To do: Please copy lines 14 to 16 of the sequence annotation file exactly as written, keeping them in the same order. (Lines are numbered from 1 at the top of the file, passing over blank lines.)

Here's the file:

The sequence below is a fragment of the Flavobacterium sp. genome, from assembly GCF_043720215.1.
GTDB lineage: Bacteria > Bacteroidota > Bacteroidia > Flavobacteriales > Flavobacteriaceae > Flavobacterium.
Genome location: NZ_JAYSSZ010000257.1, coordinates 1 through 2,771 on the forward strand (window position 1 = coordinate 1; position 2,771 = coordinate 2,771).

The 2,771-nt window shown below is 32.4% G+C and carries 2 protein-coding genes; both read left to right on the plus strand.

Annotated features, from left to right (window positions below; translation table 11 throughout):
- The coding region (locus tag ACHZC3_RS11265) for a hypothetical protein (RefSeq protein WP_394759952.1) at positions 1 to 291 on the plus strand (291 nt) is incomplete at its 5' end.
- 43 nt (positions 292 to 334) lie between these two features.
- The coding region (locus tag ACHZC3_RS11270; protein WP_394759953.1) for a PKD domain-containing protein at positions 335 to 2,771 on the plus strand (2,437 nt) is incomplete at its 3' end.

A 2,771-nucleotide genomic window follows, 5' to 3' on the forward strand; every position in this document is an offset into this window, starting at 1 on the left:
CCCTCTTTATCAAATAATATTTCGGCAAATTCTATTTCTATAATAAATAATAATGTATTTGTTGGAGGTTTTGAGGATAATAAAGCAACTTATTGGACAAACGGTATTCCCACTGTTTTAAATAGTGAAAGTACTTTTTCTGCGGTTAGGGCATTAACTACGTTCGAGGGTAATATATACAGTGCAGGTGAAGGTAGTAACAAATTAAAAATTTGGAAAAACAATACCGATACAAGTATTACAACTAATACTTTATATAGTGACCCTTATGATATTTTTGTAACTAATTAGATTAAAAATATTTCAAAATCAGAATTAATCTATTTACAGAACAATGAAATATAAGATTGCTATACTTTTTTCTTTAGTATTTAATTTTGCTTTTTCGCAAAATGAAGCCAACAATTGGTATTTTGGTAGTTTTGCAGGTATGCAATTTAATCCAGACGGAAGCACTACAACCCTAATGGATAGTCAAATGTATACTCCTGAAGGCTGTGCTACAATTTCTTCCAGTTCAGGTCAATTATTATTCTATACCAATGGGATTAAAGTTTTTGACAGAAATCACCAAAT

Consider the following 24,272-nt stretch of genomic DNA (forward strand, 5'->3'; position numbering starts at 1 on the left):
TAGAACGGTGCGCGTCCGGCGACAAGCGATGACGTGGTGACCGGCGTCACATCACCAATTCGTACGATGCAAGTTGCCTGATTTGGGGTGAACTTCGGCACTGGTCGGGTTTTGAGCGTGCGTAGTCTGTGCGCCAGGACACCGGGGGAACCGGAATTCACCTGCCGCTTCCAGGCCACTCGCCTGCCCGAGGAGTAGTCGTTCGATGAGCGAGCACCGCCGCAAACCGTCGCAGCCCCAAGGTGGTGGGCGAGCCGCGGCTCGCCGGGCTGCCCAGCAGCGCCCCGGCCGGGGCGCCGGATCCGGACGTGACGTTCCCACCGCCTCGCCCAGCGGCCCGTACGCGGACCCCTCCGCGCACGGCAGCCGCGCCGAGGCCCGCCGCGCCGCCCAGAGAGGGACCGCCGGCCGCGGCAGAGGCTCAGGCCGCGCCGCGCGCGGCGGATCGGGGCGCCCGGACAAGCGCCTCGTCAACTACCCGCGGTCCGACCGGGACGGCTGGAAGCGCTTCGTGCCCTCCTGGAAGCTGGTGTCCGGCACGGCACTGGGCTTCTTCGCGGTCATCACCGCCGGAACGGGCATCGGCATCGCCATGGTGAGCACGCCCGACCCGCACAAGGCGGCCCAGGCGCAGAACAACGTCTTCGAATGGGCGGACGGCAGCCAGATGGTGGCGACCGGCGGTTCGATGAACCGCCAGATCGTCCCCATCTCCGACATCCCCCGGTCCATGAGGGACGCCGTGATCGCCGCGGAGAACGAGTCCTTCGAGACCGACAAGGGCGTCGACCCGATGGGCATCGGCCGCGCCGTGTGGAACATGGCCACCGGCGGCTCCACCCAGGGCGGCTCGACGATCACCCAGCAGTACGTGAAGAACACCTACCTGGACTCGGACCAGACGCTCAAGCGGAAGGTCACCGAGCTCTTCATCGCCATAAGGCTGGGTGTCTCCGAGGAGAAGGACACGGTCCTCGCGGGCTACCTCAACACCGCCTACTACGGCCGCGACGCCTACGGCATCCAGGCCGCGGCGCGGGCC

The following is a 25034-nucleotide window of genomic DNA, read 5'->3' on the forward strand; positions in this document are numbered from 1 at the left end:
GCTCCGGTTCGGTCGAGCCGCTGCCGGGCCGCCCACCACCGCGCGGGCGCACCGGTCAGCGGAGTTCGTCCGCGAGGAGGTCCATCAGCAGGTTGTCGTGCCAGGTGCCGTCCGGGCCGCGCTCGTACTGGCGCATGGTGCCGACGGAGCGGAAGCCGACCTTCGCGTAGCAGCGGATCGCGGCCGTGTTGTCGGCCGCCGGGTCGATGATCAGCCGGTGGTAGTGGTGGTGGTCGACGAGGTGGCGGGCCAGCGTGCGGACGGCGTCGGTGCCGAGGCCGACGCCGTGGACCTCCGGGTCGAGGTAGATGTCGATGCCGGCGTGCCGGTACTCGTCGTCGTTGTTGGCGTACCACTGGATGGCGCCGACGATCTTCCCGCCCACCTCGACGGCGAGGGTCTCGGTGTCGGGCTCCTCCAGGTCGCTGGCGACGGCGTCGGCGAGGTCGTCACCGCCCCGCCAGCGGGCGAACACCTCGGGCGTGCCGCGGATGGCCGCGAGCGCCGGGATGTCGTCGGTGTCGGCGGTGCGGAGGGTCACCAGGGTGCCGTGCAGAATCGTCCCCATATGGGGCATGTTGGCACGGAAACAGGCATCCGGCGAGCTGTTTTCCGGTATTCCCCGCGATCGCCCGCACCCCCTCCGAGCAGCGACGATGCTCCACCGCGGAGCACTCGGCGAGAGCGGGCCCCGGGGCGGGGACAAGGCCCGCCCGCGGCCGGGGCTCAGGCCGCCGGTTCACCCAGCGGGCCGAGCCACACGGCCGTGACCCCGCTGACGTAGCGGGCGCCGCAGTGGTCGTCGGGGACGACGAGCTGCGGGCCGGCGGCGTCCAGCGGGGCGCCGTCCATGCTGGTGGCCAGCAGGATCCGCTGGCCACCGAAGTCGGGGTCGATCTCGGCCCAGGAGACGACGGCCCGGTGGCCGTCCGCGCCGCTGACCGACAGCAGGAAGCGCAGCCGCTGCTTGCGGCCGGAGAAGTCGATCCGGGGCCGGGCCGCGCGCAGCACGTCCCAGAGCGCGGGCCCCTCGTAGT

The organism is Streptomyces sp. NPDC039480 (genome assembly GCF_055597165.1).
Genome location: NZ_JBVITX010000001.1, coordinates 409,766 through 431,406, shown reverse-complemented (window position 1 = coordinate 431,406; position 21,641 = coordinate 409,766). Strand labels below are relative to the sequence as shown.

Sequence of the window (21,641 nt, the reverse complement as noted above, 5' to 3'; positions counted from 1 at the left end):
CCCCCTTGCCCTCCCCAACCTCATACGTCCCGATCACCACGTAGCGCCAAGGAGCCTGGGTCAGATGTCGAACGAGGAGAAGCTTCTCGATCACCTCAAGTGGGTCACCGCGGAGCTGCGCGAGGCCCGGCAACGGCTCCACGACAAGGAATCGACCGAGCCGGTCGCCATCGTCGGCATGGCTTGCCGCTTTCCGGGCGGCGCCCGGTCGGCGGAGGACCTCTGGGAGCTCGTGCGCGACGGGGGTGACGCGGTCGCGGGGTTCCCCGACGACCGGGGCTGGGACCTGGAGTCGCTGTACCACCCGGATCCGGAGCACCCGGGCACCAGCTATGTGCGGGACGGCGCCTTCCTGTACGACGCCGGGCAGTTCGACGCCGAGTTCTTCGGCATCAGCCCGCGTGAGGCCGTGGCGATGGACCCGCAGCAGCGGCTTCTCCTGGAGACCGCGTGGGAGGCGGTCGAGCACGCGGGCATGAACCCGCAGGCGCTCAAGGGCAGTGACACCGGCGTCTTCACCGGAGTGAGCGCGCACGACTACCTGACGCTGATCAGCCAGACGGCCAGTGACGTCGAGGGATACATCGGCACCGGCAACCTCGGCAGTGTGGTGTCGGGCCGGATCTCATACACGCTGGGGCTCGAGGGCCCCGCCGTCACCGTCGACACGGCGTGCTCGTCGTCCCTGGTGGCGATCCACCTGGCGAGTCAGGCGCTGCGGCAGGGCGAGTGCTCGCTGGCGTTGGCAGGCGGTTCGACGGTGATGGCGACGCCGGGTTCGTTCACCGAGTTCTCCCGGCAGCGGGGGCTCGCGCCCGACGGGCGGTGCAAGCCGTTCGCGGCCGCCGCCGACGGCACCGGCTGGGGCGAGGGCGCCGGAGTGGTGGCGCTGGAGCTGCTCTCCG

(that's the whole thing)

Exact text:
GCTCCGGTTCGGTCGAGCCGCTGCCGGGCCGCCCACCACCGCGCGGGCGCACCGGTCAGCGGAGTTCGTCCGCGAGGAGGTCCATCAGCAGGTTGTCGTGCCAGGTGCCGTCCGGGCCGCGCTCGTACTGGCGCATGGTGCCGACGGAGCGGAAGCCGACCTTCGCGTAGCAGCGGATCGCGGCCGTGTTGTCGGCCGCCGGGTCGATGATCAGCCGGTGGTAGTGGTGGTGGTCGACGAGGTGGCGGGCCAGCGTGCGGACGGCGTCGGTGCCGAGGCCGACGCCGTGGACCTCCGGGTCGAGGTAGATGTCGATGCCGGCGTGCCGGTACTCGTCGTCGTTGTTGGCGTACCACTGGATGGCGCCGACGATCTTCCCGCCCACCTCGACGGCGAGGGTCTCGGTGTCGGGCTCCTCCAGGTCGCTGGCGACGGCGTCGGCGAGGTCGTCACCGCCCCGCCAGCGGGCGAACACCTCGGGCGTGCCGCGGATGGCCGCGAGCGCCGGGATGTCGTCGGTGTCGGCGGTGCGGAGGGTCACCAGGGTGCCGTGCAGAATCGTCCCCATATGGGGCATGTTGGCACGGAAACAGGCATCCGGCGAGCTGTTTTCCGGTATTCCCCGCGATCGCCCGCACCCCCTCCGAGCAGCGACGATGCTCCACCGCGGAGCACTCGGCGAGAGCGGGCCCCGGGGCGGGGACAAGGCCCGCCCGCGGCCGGGGCTCAGGCCGCCGGTTCACCCAGCGGGCCGAGCCACACGGCCGTGACCCCGCTGACGTAGCGGGCGCCGCAGTGGTCGTCGGGGACGACGAGCTGCGGGCCGGCGGCGTCCAGCGGGGCGCCGTCCATGCTGGTGGCCAGCAGGATCCGCTGGCCACCGAAGTCGGGGTCGATCTCGGCCCAGGAGACGACGGCCCGGTGGCCGTCCGCGCCGCTGACCGACAGCAGGAAGCGCAGCCGCTGCTTGCGGCCGGAGAAGTCGATCCGGGGCCGGGCCGCGCGCAGCACGTCCCAGAGCGCGGGCCCCTCGTAGT

The organism is Streptomyces sp. NPDC039480 (genome assembly GCF_055597165.1).
Genome location: NZ_JBVITX010000001.1, coordinates 409,766 through 431,406, shown reverse-complemented (window position 1 = coordinate 431,406; position 21,641 = coordinate 409,766). Strand labels below are relative to the sequence as shown.